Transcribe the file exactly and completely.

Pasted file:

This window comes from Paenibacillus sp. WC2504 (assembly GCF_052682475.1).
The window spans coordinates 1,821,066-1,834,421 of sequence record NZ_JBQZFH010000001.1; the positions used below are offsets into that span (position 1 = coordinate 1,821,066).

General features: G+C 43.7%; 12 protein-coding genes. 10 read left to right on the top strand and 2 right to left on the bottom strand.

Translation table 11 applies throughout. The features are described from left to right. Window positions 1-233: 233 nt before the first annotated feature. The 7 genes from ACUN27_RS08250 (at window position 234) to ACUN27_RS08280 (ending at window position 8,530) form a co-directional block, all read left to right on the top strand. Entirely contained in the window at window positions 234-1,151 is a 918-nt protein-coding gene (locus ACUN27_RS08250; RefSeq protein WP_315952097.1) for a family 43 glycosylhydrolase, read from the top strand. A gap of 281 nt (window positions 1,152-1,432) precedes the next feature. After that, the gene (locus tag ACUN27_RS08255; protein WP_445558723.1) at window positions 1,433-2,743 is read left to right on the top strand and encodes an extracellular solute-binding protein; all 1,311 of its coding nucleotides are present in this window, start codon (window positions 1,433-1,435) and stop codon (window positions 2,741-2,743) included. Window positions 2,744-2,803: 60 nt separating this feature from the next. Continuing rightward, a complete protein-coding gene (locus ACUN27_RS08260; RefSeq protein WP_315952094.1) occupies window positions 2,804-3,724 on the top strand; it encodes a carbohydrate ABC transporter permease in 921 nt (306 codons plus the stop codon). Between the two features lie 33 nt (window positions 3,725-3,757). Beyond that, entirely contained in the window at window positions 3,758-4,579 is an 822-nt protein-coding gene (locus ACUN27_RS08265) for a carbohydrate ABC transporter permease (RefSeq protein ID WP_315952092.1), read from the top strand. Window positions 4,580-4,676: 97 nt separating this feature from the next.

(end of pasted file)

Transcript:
This window comes from Paenibacillus sp. WC2504 (assembly GCF_052682475.1).
The window spans coordinates 1,821,066-1,834,421 of sequence record NZ_JBQZFH010000001.1; the positions used below are offsets into that span (position 1 = coordinate 1,821,066).

General features: G+C 43.7%; 12 protein-coding genes. 10 read left to right on the top strand and 2 right to left on the bottom strand.

Translation table 11 applies throughout. The features are described from left to right. Window positions 1-233: 233 nt before the first annotated feature. The 7 genes from ACUN27_RS08250 (at window position 234) to ACUN27_RS08280 (ending at window position 8,530) form a co-directional block, all read left to right on the top strand. Entirely contained in the window at window positions 234-1,151 is a 918-nt protein-coding gene (locus ACUN27_RS08250; RefSeq protein WP_315952097.1) for a family 43 glycosylhydrolase, read from the top strand. A gap of 281 nt (window positions 1,152-1,432) precedes the next feature. After that, the gene (locus tag ACUN27_RS08255; protein WP_445558723.1) at window positions 1,433-2,743 is read left to right on the top strand and encodes an extracellular solute-binding protein; all 1,311 of its coding nucleotides are present in this window, start codon (window positions 1,433-1,435) and stop codon (window positions 2,741-2,743) included. Window positions 2,744-2,803: 60 nt separating this feature from the next. Continuing rightward, a complete protein-coding gene (locus ACUN27_RS08260; RefSeq protein WP_315952094.1) occupies window positions 2,804-3,724 on the top strand; it encodes a carbohydrate ABC transporter permease in 921 nt (306 codons plus the stop codon). Between the two features lie 33 nt (window positions 3,725-3,757). Beyond that, entirely contained in the window at window positions 3,758-4,579 is an 822-nt protein-coding gene (locus ACUN27_RS08265) for a carbohydrate ABC transporter permease (RefSeq protein ID WP_315952092.1), read from the top strand. Window positions 4,580-4,676: 97 nt separating this feature from the next.